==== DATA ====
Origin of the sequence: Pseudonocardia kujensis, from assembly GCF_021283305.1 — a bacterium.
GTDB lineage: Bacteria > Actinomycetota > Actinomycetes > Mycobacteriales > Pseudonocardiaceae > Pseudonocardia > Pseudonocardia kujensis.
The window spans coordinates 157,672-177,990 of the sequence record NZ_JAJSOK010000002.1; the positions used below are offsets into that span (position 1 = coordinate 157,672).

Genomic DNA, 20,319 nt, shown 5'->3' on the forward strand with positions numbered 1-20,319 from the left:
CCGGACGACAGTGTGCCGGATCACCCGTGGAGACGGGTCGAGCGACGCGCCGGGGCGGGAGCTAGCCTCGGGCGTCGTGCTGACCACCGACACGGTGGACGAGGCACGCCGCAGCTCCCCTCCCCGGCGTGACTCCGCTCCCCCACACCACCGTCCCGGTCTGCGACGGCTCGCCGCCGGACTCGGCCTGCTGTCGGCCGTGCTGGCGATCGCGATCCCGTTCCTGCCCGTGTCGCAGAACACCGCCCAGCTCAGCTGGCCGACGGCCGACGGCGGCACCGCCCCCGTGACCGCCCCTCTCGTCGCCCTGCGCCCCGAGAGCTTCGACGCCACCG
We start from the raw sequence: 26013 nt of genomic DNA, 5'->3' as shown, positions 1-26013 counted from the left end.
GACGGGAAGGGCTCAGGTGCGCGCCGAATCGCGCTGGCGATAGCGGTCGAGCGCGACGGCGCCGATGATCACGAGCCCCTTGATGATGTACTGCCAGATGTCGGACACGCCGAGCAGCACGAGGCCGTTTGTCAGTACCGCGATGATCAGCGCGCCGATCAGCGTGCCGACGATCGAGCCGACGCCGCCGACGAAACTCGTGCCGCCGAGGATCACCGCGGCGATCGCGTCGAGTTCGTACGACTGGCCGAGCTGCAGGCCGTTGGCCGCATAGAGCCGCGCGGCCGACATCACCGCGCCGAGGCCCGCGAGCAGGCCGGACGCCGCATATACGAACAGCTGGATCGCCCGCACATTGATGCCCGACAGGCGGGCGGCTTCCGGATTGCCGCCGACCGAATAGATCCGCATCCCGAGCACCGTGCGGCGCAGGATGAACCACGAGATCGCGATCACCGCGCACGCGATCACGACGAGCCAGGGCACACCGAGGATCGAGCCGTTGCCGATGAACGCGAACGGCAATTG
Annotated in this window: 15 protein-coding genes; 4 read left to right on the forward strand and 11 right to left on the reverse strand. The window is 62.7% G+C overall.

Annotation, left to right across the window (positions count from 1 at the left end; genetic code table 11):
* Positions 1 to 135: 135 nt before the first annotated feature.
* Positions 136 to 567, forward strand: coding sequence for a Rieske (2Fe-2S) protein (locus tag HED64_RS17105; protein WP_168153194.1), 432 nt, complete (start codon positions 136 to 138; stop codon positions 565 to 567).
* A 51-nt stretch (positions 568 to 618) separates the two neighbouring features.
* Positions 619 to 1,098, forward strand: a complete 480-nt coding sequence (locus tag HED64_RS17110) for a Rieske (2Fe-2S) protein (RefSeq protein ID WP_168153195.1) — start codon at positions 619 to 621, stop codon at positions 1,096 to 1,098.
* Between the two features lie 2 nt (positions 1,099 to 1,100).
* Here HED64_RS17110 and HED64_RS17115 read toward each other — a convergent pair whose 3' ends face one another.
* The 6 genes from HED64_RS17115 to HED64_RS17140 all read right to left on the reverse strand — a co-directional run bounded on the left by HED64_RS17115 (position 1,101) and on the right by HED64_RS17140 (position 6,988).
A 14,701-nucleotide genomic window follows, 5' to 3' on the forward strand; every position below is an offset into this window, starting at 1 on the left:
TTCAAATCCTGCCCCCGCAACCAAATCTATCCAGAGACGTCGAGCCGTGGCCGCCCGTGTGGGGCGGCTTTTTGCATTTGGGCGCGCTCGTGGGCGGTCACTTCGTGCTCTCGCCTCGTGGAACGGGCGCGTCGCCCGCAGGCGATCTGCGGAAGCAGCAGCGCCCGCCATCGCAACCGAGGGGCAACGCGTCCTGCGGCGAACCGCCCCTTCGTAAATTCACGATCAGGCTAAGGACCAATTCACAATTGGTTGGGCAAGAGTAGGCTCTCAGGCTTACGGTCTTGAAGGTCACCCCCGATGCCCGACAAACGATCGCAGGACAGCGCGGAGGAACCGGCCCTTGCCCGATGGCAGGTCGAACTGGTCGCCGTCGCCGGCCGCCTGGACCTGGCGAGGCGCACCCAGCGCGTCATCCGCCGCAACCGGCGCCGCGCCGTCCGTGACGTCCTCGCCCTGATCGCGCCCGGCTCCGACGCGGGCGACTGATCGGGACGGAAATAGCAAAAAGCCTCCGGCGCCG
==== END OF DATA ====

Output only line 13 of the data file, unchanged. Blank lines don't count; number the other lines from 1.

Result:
* Positions 619 to 1,098, forward strand: a complete 480-nt coding sequence (locus tag HED64_RS17110) for a Rieske (2Fe-2S) protein (RefSeq protein ID WP_168153195.1) — start codon at positions 619 to 621, stop codon at positions 1,096 to 1,098.